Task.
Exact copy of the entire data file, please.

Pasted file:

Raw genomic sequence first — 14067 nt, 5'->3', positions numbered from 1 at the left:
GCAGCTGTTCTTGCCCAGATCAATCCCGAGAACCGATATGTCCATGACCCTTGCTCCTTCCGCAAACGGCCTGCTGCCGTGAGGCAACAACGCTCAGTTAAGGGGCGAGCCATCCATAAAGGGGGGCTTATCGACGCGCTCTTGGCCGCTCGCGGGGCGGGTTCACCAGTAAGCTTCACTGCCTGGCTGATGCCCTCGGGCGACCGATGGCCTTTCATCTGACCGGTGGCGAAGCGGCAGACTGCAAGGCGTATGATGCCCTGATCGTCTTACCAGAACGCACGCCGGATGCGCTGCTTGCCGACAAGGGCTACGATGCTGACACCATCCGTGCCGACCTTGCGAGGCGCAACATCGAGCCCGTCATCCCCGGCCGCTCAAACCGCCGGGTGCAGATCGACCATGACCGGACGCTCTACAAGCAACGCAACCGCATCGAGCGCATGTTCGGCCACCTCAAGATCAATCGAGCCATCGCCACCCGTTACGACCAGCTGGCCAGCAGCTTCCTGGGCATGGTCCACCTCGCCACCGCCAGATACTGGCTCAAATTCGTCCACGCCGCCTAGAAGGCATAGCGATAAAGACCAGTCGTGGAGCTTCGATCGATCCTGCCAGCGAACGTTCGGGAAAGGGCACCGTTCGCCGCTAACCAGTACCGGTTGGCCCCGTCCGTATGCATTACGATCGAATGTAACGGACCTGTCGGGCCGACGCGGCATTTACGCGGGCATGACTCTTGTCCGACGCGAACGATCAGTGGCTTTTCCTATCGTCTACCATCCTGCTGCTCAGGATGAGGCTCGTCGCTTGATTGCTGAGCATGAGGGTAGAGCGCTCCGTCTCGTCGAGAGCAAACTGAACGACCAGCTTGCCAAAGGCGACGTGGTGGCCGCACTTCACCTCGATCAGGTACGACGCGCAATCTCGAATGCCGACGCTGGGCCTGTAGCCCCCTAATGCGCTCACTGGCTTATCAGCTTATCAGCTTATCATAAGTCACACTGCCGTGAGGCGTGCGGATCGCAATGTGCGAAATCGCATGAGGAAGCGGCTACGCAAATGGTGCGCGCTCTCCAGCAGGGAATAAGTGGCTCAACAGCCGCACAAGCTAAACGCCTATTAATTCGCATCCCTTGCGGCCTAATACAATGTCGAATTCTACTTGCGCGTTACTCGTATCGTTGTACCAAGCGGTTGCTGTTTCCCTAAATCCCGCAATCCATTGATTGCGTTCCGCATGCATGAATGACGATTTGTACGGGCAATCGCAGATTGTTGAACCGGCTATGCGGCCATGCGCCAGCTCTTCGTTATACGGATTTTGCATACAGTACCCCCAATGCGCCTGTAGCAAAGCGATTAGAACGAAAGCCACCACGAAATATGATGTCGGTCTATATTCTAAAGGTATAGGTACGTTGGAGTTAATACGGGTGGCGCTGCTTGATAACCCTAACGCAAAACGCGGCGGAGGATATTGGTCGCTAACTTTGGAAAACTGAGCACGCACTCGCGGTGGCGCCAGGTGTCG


Raw genomic sequence first — 14067 nt, 5'->3', positions numbered from 1 at the left:
GCAGCTGTTCTTGCCCAGATCAATCCCGAGAACCGATATGTCCATGACCCTTGCTCCTTCCGCAAACGGCCTGCTGCCGTGAGGCAACAACGCTCAGTTAAGGGGCGAGCCATCCATAAAGGGGGGCTTATCGACGCGCTCTTGGCCGCTCGCGGGGCGGGTTCACCAGTAAGCTTCACTGCCTGGCTGATGCCCTCGGGCGACCGATGGCCTTTCATCTGACCGGTGGCGAAGCGGCAGACTGCAAGGCGTATGATGCCCTGATCGTCTTACCAGAACGCACGCCGGATGCGCTGCTTGCCGACAAGGGCTACGATGCTGACACCATCCGTGCCGACCTTGCGAGGCGCAACATCGAGCCCGTCATCCCCGGCCGCTCAAACCGCCGGGTGCAGATCGACCATGACCGGACGCTCTACAAGCAACGCAACCGCATCGAGCGCATGTTCGGCCACCTCAAGATCAATCGAGCCATCGCCACCCGTTACGACCAGCTGGCCAGCAGCTTCCTGGGCATGGTCCACCTCGCCACCGCCAGATACTGGCTCAAATTCGTCCACGCCGCCTAGAAGGCATAGCGATAAAGACCAGTCGTGGAGCTTCGATCGATCCTGCCAGCGAACGTTCGGGAAAGGGCACCGTTCGCCGCTAACCAGTACCGGTTGGCCCCGTCCGTATGCATTACGATCGAATGTAACGGACCTGTCGGGCCGACGCGGCATTTACGCGGGCATGACTCTTGTCCGACGCGAACGATCAGTGGCTTTTCCTATCGTCTACCATCCTGCTGCTCAGGATGAGGCTCGTCGCTTGATTGCTGAGCATGAGGGTAGAGCGCTCCGTCTCGTCGAGAGCAAACTGAACGACCAGCTTGCCAAAGGCGACGTGGTGGCCGCACTTCACCTCGATCAGGTACGACGCGCAATCTCGAATGCCGACGCTGGGCCTGTAGCCCCCTAATGCGCTCACTGGCTTATCAGCTTATCAGCTTATCATAAGTCACACTGCCGTGAGGCGTGCGGATCGCAATGTGCGAAATCGCATGAGGAAGCGGCTACGCAAATGGTGCGCGCTCTCCAGCAGGGAATAAGTGGCTCAACAGCCGCACAAGCTAAACGCCTATTAATTCGCATCCCTTGCGGCCTAATACAATGTCGAATTCTACTTGCGCGTTACTCGTATCGTTGTACCAAGCGGTTGCTGTTTCCCTAAATCCCGCAATCCATTGATTGCGTTCCGCATGCATGAATGACGATTTGTACGGGCAATCGCAGATTGTTGAACCGGCTATGCGGCCATGCGCCAGCTCTTCGTTATACGGATTTTGCATACAGTACCCCCAATGCGCCTGTAGCAAAGCGATTAGAACGAAAGCCACCACGAAATATGATGTCGGTCTATATTCTAAAGGTATAGGTACGTTGGAGTTAATACGGGTGGCGCTGCTTGATAACCCTAACGCAAAACGCGGCGGAGGATATTGGTCGCTAACTTTGGAAAACTGAGCACGCACTCGCGGTGGCGCCAGGTGTCG